Skip to main content

Once And For All We’re Gonna Tell You Who We Are So Shut Up And Listen

Traverse Theatre
5 stars
A live version of The Velvet Underground’s I’m Waiting For My Man – a song about a New York punk hooking up with his drug dealer - is playing when the thirteen Belgian teenagers from the Ontroerend Goed company burst onstage. The taboo subject of the song is telling. Because the teenage dreams they proceed to unleash over the next breathless hour go a whole lot further than kids stuff.

As they play, fight, play-fight, dance themselves into the ground, fall over, get up again, get in and out of each other’s faces and rub people up the wrong way, these fearless youngsters on the verge of real life simply explode with a joie de vivre that can’t be faked. Alexander Devriendt’s production of a text devised with Joeri Smet is a thing of purity and unfettered delight, but delivered with such un-self-conscious precision and subtle sophistication that it’s at times hard to believe it’s real teenagers up there. Then again, now is their time, this is their world and they’ve everything to live for.

When the body paint comes out, for a second it looks like the kind of free-form happenings the 1960s were loaded with. But where those attempts to rediscover the child within went up in a puff of grown-up and indulgent smoke, this is the real thing, awash with innocence, hormone-popping yearning and a sense of wonder that’s infectious. While this is quite possibly the lost life-affirming, crazy, mixed-up lust for life you’re likely to witness this or any other year, there’s the realisation too that neither you nor those bright, beautiful sparks that light up the stage will ever be that young again. It’s a gorgeous re-awakening. Enjoy the moment while it lasts.

The herald, August 2007


Popular posts from this blog

The Honourable K.W. Harman: Ltd Ink Corporation

31 Bath Road, Leith Docks, March 17th-20th

In a monumental shipping container down by Leith Docks, a Sex Pistols tribute band is playing Anarchy in the U.K.. on a stage set up in the middle of the room. Either side, various constructions have been built in such a way so viewers can window shop as they promenade from one end of the room to the next, with the holy grail of a bar at either end.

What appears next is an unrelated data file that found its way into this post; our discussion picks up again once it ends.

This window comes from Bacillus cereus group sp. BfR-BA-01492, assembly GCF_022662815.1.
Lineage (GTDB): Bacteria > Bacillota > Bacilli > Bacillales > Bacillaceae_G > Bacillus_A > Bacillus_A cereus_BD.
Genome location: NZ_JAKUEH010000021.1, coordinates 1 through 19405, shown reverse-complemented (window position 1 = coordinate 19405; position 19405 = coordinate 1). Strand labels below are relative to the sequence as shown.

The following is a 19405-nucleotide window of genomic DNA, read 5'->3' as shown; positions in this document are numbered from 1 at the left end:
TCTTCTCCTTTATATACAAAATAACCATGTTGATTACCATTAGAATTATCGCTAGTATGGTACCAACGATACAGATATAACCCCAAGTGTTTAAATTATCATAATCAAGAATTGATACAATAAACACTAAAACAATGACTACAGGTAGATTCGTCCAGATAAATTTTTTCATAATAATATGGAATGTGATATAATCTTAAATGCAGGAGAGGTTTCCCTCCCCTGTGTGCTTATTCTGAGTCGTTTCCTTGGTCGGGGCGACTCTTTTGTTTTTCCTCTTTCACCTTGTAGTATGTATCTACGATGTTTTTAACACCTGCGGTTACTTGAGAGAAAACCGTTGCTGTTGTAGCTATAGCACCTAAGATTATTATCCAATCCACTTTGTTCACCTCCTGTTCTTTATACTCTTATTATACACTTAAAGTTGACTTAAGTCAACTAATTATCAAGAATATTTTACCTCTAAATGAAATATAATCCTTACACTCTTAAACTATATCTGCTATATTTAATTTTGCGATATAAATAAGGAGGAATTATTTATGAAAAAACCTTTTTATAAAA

Inbetween, there’s a confession booth and a mock-up of a private detective’s office with assorted documentation of real-life surveillance pinned to the walls. Two people seem to be having a conversation in public as if they're on a chat show. An assault course of smashed windows are perched on the floor like collateral damage of post-chucking out time target practice. A display of distinctively lettered signs originally created by a homeless man in search of a bed for the night are clumped together on placards that seem to be marking out territory or else finding comfort in being together. Opp…

Scot:Lands 2017

Edinburgh's Hogmanay
Four stars

A sense of place is everything in Scot:Lands. Half the experience of Edinburgh's Hogmanay's now annual tour of the country's diverse array of cultures seen over nine bespoke stages in one global village is the physical journey itself. Scot:Lands too is about how that sense of place interacts with the people who are inspired inspired by that place.

So it was in Nether:Land, where you could see the day in at the Scottish Storytelling Centre with a mixed bag of traditional storytellers and contemporary performance poets such as Jenny Lindsay. The queues beside the Centre's cafe were further enlivened by the gentlest of ceilidhs was ushered in by Mairi Campbell and her band.

For Wig:Land, the grandiloquence of the little seen Signet Library in Parliament Square was transformed into a mini version of the Wigtown Book Festival. While upstairs provided a pop-up performance space where writers including Jessica Fox and Debi Gliori read eithe…


Tramway, Glasgow until July 2nd
Four stars

In the dead of night, the audience are split in two and led under-cover into lamp-lit tented structures. Inside, what look like peasant women on the run lead us down a ramp and into a large circular pod. It feels part cathedral, part space-ship, and to come blinking into the light of such a fantastical structure after stumbling in the dark disorientates and overwhelms. Sat around the pod as if awaiting prayers to begin, we watch as performers Nerea Bello and Judith Williams incant mournfully on either side of the room. Their keening chorales embark on a voyage of their own, twisting around each other by way of the international language of singing. As if in sympathy, the walls wail and whisper, before starting to move as those on either side of the pod are left stranded, a gulf between them.

This international co-commission between Glasgow Life and the Merchant City Festival, Sydney Harbour Foreshaw Authority in Australia and Urbane Kienste …